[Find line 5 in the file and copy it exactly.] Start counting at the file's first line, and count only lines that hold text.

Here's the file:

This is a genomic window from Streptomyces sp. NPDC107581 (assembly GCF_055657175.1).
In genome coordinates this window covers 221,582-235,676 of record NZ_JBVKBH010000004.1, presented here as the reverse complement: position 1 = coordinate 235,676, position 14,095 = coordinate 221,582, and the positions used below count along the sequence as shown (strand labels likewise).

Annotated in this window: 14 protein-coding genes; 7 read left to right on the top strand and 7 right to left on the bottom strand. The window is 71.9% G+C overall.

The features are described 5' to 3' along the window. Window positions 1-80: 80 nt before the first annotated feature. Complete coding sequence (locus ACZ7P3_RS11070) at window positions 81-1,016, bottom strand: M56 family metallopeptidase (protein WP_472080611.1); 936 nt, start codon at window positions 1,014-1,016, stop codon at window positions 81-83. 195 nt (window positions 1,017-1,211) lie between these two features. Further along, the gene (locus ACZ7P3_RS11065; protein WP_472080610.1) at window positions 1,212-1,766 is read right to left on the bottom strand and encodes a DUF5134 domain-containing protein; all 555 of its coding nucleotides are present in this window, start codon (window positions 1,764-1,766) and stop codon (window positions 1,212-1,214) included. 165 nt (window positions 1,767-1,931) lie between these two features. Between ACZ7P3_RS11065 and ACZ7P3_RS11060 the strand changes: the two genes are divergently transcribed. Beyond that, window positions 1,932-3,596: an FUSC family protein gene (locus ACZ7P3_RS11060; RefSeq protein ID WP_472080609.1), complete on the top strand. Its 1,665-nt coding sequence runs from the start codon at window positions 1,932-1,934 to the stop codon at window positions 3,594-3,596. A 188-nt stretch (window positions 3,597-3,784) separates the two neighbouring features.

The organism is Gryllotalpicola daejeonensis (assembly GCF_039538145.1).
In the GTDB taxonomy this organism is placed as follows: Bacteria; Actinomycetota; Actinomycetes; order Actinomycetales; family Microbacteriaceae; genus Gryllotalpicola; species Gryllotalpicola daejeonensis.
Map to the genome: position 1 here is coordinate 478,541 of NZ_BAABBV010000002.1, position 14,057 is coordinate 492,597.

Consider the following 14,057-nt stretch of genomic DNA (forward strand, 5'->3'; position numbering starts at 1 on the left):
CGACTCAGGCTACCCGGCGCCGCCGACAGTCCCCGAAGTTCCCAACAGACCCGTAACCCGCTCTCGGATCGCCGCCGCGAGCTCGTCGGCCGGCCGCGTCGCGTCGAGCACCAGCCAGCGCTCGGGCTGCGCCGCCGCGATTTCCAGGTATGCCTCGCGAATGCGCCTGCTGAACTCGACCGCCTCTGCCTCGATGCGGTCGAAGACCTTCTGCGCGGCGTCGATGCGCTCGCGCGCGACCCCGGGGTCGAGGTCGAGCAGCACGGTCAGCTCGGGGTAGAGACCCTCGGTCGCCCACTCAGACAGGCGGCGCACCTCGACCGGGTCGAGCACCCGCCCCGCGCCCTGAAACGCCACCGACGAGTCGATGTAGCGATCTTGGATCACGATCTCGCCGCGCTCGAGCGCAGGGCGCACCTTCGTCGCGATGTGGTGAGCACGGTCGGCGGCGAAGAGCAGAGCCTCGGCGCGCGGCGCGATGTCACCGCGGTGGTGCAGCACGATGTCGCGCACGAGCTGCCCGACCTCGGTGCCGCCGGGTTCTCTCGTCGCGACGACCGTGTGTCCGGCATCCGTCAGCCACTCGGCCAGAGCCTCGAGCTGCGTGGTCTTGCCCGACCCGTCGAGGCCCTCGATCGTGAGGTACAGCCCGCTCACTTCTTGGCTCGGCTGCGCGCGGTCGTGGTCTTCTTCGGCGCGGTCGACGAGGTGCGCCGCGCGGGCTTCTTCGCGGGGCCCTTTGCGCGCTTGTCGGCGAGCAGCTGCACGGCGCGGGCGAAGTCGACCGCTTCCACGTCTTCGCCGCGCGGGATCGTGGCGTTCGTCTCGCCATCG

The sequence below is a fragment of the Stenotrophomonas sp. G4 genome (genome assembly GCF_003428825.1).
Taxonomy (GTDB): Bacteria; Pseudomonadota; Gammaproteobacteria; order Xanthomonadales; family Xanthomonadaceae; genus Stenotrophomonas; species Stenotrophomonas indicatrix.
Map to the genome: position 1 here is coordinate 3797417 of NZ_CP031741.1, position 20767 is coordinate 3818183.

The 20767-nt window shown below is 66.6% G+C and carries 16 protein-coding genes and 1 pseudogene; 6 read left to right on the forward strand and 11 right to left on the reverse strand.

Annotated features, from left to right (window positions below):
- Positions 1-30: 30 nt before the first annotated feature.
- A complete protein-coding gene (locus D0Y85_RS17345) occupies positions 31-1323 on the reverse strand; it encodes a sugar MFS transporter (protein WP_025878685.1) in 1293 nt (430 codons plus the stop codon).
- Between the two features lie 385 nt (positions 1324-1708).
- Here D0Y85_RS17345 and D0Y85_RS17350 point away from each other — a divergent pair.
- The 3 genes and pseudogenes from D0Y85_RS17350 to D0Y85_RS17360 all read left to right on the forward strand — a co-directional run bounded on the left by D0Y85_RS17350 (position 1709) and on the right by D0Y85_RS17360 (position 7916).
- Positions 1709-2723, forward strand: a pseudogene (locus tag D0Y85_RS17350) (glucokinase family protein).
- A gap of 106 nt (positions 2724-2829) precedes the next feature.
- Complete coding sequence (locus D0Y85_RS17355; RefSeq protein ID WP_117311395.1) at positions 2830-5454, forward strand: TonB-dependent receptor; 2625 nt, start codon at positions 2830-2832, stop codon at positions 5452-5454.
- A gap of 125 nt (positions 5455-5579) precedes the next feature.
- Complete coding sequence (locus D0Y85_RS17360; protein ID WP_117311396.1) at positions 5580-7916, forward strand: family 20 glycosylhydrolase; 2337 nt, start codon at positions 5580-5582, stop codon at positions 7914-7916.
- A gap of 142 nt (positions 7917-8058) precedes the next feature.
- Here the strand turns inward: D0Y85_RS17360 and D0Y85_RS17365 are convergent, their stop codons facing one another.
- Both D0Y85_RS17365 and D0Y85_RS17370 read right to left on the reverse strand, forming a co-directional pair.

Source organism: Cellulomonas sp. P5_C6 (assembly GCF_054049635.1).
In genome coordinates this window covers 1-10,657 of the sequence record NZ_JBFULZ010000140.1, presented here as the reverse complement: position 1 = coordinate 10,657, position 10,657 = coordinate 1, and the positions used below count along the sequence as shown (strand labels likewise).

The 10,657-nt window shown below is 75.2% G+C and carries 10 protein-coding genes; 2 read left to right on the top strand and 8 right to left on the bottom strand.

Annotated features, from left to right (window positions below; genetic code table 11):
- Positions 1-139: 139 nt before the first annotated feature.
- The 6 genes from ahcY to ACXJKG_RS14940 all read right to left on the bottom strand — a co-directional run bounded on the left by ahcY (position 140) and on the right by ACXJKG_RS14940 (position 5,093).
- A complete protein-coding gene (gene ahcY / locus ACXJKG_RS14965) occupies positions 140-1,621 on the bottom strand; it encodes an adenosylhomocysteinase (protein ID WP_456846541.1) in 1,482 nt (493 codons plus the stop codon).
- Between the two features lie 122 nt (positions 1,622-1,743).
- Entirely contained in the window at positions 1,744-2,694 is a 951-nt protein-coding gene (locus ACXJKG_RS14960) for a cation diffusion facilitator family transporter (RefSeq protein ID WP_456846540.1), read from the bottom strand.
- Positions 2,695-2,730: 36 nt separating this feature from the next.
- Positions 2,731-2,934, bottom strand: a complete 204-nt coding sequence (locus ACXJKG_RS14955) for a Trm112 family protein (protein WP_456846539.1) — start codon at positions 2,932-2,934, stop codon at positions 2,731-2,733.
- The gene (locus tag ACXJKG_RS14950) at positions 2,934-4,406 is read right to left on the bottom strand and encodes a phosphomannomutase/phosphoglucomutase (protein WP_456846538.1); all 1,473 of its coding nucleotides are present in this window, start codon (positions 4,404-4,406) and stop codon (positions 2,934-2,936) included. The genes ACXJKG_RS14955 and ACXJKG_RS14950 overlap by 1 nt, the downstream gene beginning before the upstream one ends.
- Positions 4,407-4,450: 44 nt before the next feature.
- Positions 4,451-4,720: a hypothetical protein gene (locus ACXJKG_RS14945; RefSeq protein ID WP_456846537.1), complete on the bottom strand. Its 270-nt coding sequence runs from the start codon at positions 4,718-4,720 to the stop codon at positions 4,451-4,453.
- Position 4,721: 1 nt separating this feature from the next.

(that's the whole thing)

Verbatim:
The organism is Gryllotalpicola daejeonensis (assembly GCF_039538145.1).